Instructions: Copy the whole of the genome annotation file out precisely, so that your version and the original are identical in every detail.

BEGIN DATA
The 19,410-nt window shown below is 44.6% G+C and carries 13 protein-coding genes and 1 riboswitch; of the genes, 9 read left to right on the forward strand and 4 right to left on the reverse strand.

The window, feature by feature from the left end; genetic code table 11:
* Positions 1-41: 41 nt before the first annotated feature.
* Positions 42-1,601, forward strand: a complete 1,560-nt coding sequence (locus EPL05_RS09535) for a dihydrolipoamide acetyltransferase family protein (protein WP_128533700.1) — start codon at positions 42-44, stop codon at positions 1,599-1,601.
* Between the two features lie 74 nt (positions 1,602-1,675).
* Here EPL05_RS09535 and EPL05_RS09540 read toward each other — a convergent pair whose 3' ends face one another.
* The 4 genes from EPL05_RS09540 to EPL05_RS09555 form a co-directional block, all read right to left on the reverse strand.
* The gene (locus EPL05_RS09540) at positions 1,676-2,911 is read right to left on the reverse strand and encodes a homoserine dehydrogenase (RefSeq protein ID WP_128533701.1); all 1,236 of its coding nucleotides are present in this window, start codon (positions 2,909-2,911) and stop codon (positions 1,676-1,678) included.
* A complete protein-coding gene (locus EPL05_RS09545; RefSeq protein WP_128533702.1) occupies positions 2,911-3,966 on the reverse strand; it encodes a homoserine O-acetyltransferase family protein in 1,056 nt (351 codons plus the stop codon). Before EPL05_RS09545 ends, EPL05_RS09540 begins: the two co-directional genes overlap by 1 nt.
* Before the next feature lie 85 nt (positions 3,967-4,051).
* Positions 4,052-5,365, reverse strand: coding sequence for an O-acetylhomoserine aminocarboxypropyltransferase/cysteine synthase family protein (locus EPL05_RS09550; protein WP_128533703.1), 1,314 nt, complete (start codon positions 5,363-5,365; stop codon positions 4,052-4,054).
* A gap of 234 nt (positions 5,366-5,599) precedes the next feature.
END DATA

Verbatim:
The 19,410-nt window shown below is 44.6% G+C and carries 13 protein-coding genes and 1 riboswitch; of the genes, 9 read left to right on the forward strand and 4 right to left on the reverse strand.

The window, feature by feature from the left end; genetic code table 11:
* Positions 1-41: 41 nt before the first annotated feature.
* Positions 42-1,601, forward strand: a complete 1,560-nt coding sequence (locus EPL05_RS09535) for a dihydrolipoamide acetyltransferase family protein (protein WP_128533700.1) — start codon at positions 42-44, stop codon at positions 1,599-1,601.
* Between the two features lie 74 nt (positions 1,602-1,675).
* Here EPL05_RS09535 and EPL05_RS09540 read toward each other — a convergent pair whose 3' ends face one another.
* The 4 genes from EPL05_RS09540 to EPL05_RS09555 form a co-directional block, all read right to left on the reverse strand.
* The gene (locus EPL05_RS09540) at positions 1,676-2,911 is read right to left on the reverse strand and encodes a homoserine dehydrogenase (RefSeq protein ID WP_128533701.1); all 1,236 of its coding nucleotides are present in this window, start codon (positions 2,909-2,911) and stop codon (positions 1,676-1,678) included.
* A complete protein-coding gene (locus EPL05_RS09545; RefSeq protein WP_128533702.1) occupies positions 2,911-3,966 on the reverse strand; it encodes a homoserine O-acetyltransferase family protein in 1,056 nt (351 codons plus the stop codon). Before EPL05_RS09545 ends, EPL05_RS09540 begins: the two co-directional genes overlap by 1 nt.
* Before the next feature lie 85 nt (positions 3,967-4,051).
* Positions 4,052-5,365, reverse strand: coding sequence for an O-acetylhomoserine aminocarboxypropyltransferase/cysteine synthase family protein (locus EPL05_RS09550; protein WP_128533703.1), 1,314 nt, complete (start codon positions 5,363-5,365; stop codon positions 4,052-4,054).
* A gap of 234 nt (positions 5,366-5,599) precedes the next feature.